The Slovenia Times

Slovenia Will Probably Get Centre-Left Coalition



The NSi is "not exactly on the way into the coalition" but it has "not closed the door yet", party leader Ljudmila Novak told reporters after the talks with election winner, the Party of Miro Cerar (SMC).

The party says the conceptual differences were "too wide", in particular when it comes to taxes, health reform and the cap on social security contributions.

Moreover, the SMC appears to want the vaguest possible wording in the coalition agreement while the NSi wants specific commitments, added NSi deputy group leader Matej Tonin.

If the NSi decided not to join in, Miro Cerar, the likely PM-designate, would still have a comfortable majority in parliament with the other prospective partners, but he would not be able to form a "rainbow coalition", his stated goal.

Instead, he appears on track to forging a centre-left coalition with the Pensioners' Party (DeSUS), Social Democrats (SD) and the Alenka Bratušek Alliance (ZaAB).

DeSUS officials came out of talks with Cerar today claiming that all major programming issues had been resolved.

Similarly, the SD said the talks were good, with party president Dejan Židan optimistic about the successful closure of talks.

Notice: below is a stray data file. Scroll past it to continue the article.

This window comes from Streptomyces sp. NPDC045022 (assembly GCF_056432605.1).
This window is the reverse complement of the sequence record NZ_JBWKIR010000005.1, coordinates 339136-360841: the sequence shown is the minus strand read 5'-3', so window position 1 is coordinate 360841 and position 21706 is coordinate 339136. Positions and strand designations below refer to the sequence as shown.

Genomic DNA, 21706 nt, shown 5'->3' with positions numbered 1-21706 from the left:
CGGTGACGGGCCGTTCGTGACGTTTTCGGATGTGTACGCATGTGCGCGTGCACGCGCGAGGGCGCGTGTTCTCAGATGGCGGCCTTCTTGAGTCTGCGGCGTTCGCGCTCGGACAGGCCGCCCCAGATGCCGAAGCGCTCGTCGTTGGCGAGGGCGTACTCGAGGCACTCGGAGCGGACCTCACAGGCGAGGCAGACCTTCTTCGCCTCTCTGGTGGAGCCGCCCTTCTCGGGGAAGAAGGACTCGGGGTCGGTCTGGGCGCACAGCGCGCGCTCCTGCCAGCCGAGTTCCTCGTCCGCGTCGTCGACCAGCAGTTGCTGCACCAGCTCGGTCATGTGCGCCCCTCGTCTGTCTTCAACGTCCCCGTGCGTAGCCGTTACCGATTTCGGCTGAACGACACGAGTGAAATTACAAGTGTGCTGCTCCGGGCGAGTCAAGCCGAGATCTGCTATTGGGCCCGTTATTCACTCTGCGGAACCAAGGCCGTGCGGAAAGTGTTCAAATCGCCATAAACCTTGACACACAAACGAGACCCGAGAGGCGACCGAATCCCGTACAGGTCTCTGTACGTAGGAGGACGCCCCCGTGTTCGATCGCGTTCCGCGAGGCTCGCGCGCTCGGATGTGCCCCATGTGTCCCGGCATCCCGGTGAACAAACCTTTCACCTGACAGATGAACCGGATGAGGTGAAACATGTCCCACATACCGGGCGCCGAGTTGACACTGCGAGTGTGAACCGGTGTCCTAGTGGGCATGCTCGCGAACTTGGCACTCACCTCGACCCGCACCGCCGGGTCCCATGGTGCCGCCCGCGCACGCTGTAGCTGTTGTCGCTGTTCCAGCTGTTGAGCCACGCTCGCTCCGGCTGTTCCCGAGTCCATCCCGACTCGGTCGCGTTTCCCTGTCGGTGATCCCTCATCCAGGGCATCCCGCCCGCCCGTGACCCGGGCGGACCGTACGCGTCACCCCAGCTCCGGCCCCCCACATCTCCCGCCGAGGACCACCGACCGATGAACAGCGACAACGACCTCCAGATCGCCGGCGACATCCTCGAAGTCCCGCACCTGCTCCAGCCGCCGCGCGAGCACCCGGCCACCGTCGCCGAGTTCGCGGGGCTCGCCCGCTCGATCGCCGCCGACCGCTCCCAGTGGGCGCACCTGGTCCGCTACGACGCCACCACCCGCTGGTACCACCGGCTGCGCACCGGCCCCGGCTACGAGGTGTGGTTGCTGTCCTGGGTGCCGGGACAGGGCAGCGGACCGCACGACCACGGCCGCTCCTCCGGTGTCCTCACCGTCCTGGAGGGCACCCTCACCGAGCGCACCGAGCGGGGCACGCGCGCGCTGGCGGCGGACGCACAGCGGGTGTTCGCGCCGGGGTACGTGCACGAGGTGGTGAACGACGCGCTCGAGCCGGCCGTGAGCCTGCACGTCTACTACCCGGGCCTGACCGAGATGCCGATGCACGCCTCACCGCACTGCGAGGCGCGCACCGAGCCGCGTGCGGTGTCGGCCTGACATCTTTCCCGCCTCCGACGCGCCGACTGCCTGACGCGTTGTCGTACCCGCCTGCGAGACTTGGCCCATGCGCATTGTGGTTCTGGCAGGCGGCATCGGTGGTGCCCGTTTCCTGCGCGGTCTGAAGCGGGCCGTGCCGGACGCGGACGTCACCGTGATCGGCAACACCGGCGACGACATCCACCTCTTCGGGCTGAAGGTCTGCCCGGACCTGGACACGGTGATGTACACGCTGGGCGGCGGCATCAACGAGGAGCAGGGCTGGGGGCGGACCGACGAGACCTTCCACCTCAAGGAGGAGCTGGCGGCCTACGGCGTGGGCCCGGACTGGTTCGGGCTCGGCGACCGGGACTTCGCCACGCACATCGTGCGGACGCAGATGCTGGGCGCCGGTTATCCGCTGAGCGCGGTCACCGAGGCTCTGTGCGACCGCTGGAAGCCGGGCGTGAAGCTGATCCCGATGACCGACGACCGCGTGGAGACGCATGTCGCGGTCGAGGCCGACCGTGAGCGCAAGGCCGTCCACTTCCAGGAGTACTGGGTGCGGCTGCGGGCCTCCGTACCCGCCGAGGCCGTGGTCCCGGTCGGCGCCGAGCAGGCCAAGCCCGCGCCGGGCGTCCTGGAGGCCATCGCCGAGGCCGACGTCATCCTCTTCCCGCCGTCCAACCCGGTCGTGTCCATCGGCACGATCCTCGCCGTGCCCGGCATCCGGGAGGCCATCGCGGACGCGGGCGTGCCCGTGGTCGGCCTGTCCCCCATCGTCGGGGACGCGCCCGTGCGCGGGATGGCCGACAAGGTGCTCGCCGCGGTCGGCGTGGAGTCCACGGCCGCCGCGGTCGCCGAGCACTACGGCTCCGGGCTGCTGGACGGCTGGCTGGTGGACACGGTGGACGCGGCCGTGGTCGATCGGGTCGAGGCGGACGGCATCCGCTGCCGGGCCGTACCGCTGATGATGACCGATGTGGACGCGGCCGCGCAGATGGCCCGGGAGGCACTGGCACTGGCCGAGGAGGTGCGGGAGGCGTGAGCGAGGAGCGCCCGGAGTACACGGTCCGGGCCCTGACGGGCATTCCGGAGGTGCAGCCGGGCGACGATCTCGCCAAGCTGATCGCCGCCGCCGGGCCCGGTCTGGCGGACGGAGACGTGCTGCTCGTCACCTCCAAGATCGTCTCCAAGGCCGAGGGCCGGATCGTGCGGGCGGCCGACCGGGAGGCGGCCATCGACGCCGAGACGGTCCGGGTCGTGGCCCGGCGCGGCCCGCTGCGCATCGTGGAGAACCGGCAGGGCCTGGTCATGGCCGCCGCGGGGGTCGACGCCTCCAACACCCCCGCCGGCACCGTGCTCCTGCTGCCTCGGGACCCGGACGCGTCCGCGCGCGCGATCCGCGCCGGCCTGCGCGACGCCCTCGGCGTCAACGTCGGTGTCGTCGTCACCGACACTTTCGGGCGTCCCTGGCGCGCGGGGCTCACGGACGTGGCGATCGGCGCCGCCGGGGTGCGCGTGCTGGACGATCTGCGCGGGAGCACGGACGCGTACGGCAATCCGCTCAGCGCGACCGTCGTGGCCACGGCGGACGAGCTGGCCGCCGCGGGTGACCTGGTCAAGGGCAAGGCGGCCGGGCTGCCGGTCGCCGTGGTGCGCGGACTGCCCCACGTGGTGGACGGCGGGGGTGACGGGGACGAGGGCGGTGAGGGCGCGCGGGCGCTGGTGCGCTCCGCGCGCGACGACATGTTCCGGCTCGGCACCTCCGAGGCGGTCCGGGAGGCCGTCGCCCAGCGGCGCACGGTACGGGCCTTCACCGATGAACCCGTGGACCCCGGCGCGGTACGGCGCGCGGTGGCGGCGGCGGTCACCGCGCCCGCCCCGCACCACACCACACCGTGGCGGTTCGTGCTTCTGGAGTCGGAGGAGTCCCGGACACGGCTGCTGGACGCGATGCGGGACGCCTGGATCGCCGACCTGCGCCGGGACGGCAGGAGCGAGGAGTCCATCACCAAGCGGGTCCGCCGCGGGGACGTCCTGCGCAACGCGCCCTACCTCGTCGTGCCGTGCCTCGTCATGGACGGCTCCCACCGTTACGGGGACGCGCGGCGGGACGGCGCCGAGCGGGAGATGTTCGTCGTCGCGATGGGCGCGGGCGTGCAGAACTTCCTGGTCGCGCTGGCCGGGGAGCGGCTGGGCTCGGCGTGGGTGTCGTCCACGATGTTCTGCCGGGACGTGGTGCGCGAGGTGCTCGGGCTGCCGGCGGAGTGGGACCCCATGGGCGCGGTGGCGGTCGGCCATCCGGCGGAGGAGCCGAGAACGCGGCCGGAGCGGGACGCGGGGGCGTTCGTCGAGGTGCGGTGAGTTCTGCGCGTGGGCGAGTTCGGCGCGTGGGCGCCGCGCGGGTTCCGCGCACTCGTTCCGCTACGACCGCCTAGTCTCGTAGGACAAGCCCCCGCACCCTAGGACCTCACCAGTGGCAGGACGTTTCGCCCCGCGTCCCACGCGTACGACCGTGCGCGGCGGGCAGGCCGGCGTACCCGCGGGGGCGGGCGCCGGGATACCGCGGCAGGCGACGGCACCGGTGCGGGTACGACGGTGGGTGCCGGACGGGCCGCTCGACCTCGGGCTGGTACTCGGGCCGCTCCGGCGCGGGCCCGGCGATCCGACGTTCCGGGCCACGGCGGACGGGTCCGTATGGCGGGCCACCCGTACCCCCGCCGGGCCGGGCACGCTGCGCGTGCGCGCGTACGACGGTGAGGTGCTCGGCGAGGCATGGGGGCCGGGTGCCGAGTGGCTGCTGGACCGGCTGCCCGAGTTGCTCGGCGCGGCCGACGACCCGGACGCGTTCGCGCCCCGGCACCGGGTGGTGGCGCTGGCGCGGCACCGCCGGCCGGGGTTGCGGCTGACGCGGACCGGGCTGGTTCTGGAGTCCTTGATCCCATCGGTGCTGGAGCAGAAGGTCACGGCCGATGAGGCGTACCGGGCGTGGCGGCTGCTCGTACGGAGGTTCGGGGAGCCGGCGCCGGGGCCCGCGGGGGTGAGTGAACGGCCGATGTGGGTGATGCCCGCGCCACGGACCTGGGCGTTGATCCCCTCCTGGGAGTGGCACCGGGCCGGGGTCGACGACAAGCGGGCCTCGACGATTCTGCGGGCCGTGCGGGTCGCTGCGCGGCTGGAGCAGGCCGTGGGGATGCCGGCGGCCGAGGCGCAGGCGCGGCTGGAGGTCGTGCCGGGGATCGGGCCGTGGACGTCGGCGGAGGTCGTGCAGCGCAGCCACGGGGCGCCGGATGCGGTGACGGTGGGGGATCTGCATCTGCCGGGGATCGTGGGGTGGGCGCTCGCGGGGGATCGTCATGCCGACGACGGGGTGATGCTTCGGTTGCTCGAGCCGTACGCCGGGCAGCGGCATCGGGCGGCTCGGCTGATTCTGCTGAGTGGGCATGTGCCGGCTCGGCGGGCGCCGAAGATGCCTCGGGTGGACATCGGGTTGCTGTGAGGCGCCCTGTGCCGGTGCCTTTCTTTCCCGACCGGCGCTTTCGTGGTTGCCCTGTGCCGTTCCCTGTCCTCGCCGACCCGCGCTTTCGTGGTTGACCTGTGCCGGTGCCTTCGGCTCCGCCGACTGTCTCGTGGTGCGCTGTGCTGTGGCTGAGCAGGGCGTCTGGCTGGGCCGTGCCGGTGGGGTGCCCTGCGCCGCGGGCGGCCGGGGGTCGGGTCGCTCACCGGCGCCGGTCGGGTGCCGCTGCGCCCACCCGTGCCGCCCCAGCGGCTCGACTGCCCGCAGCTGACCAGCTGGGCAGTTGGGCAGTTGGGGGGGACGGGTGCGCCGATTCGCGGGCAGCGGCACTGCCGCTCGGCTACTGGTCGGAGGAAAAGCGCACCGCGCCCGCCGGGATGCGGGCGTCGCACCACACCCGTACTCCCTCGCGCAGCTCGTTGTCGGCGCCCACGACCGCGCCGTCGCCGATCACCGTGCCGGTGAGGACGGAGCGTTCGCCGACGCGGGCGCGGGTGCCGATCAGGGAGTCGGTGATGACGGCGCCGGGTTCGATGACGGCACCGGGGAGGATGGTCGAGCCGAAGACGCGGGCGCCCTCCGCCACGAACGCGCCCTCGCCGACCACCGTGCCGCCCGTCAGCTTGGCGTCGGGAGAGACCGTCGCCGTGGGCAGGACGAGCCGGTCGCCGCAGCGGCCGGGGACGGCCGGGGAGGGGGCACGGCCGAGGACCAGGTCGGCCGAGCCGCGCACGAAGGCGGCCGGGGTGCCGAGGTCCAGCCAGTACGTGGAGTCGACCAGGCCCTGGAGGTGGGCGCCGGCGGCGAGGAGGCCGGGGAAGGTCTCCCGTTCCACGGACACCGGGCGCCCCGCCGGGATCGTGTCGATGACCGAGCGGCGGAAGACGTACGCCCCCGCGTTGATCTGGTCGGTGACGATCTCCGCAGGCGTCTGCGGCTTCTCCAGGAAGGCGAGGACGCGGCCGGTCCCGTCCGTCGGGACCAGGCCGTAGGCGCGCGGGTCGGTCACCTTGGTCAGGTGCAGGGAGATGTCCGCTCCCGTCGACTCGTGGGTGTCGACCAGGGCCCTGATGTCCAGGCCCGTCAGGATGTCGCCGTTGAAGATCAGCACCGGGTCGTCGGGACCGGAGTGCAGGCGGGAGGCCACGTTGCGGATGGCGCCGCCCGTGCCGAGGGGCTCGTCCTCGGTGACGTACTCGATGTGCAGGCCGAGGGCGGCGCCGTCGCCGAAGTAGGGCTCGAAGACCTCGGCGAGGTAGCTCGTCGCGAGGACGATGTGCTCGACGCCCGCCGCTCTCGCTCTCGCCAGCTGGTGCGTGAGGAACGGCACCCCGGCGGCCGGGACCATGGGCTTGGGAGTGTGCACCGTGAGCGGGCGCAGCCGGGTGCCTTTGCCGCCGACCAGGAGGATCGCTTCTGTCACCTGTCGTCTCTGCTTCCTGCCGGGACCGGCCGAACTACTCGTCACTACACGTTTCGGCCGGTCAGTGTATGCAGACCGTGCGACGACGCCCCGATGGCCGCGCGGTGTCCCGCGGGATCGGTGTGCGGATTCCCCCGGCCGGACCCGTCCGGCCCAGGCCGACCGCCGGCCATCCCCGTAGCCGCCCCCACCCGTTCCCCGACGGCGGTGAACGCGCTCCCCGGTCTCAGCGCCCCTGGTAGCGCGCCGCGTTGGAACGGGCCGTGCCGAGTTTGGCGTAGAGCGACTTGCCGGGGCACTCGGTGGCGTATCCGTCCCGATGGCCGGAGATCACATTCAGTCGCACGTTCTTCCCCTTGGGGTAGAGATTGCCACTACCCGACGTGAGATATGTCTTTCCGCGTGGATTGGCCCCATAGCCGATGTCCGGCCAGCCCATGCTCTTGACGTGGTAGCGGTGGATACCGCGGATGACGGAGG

One of the biggest problems the SD had was the NSi proposal for a cap on social contributions, which would benefit high earners.

The party is still against the idea, but it is willing to consider a reform of the tax brackets, according to Židan.

The ZaAB appears on board as well, as the chair of the party's council, Stojan Pelko, said after the talks that "we tried hard to find differences but we could not."

Pelko said there was a "high degree of kinship" between the two parties, though some details are yet to be discussed, for example youth policy and tourism.

Cerar himself labelled the talks as "constructive" and a good basis for the decisive next stage of the talks, which will start on Tuesday, when the SMC will put forward a "more serious basis for the final text of the coalition agreement".

He acknowledged that none of the parties had made a final decision, but he noted that there was "high probability that we will join forces in a coalition".

Turning to the NSi, Cerar said there were some differences, but he does not deem them impossible to overcome.

"The NSi must obviously verify among its rank-and-file how much will there actually is to join the coalition...If there is a sincere desire, there will be a way," he said.


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